3 Eternal Classic Country Songs by Johnny Cash

With a deep voice and songs that get to the heart of the heartland, the Kingsland, Arkansas-born songwriter and performer Johnny Cash boasts one of the most recognizable names in music. With a career that spanned six decades and somehow is still continuing posthumously, Cash remains not only a hit in his preferred genre of country music, but a crossover icon.

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Along the way, Cash recorded and released a number of songs that are as popular today as they were decades prior. And here below, we wanted to dive into a trio of tunes that showcase that very fact. Three songs that have more than stood the test of time. Indeed, these are three eternal Johnny Cash songs.

[RELATED: Johnny Cash Released His First No. 1 Single “I Walk the Line” on This Day in 1956]

“A Boy Named Sue” from At San Quentin (1969)

Written by author and songwriter Shel Silverstein, this track tells a story of a young man with a girl’s name. Released first on Cash’s live album At San Quentin, the track later become his most successful. It was his only song to chart in the Top 10 on the Billboard Hot 100, peaking at No. 2. In the end, Sue tracks down his father, the man who gave him his name, and confronts him about it. For those who have never heard the song, it’s worth a listen right here and now. It’s a funny, brutish story. On the track, Cash sings,

Well, my daddy left home when I was three
Didn’t leave very much to my mom and me
Except this old guitar and an empty bottle of booze
Now I don’t blame him ’cause he run and hid
But the meanest thing that my daddy ever did
Was before he left, he went and named me Sue

Well, he must’ve thought that it was quite a joke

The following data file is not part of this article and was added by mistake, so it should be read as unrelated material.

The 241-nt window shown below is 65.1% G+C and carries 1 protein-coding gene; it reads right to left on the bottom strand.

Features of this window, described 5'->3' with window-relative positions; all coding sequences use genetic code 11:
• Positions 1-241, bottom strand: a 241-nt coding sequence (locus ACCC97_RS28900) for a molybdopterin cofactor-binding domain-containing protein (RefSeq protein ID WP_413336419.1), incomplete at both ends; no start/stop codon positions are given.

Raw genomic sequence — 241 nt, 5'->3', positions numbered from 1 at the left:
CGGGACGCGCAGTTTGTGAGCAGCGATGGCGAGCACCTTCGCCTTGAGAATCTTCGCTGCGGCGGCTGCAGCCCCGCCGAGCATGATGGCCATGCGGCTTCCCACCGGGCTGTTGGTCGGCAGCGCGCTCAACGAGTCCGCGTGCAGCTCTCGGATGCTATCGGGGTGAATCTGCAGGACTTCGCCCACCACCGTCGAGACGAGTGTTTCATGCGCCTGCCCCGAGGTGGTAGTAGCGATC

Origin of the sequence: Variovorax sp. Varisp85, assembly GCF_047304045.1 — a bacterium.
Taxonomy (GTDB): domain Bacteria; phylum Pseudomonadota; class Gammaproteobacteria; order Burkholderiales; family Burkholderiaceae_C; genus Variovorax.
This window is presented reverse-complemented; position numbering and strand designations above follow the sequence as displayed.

And I got a lot of laughs from a lots of folk
Seems I had to fight my whole life through
Some gal would giggle and I’d turn red
And some guy’d laugh and I’d bust his head
I tell you, life ain’t easy for a boy named Sue

“I Walk the Line” from Johnny Cash with His Hot and Blue Guitar! (1956)

This is one of Cash’s most popular songs and was his first to hit the No. 1 spot on the Billboard country charts. Written for his then-wife Vivian Liberto, the song was the Man in Black’s pledge of devotion to his bride. Originally written backstage at a show, Cash was persuaded to sing the song faster than he originally wanted by his contemporary musician, Carl Perkins. At first he wanted it to be a slow ballad. Cash recorded the tune four times over his career, including for the album of the same name and live At San Quentin album. On the track, he sings over a chug-a-lugging guitar,

I keep a close watch on this heart of mine
I keep my eyes wide open all the time
I keep the ends out for the tie that binds
Because you’re mine, I walk the line

I find it very, very easy to be true
I find myself alone when each day is through
Yes, I’ll admit that I’m a fool for you
Because you’re mine, I walk the line

“Ring of Fire” from Ring of Fire: The Best of Johnny Cash (1963)

Written by Merle Kilgore and Cash’s second wife June Carter, this song was first recorded by June’s sister Anita in 1962. But it was Cash who made the song a hit a year later. It was his version that hit No. 1 on the country charts, staying there for weeks. Like the track above, this is a love song. But unlike “I Walk the Line,” this song is about the difficulties of love, how one can be burned or hurt by the flames. They can scald and rise without warning. It’s a bit of a tongue-in-cheek number, especially given its songwriters. Love is grand, love is fiery. On the iconic country tune, Cash sings,

Love is a burning thing
And it makes a fiery ring
Bound by wild desire
I fell into a ring of fire

I fell into a burning ring of fire
I went down, down, down and the flames went higher
And it burns, burns, burns
The ring of fire, the ring of fire

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Photo by David Redfern/Redferns

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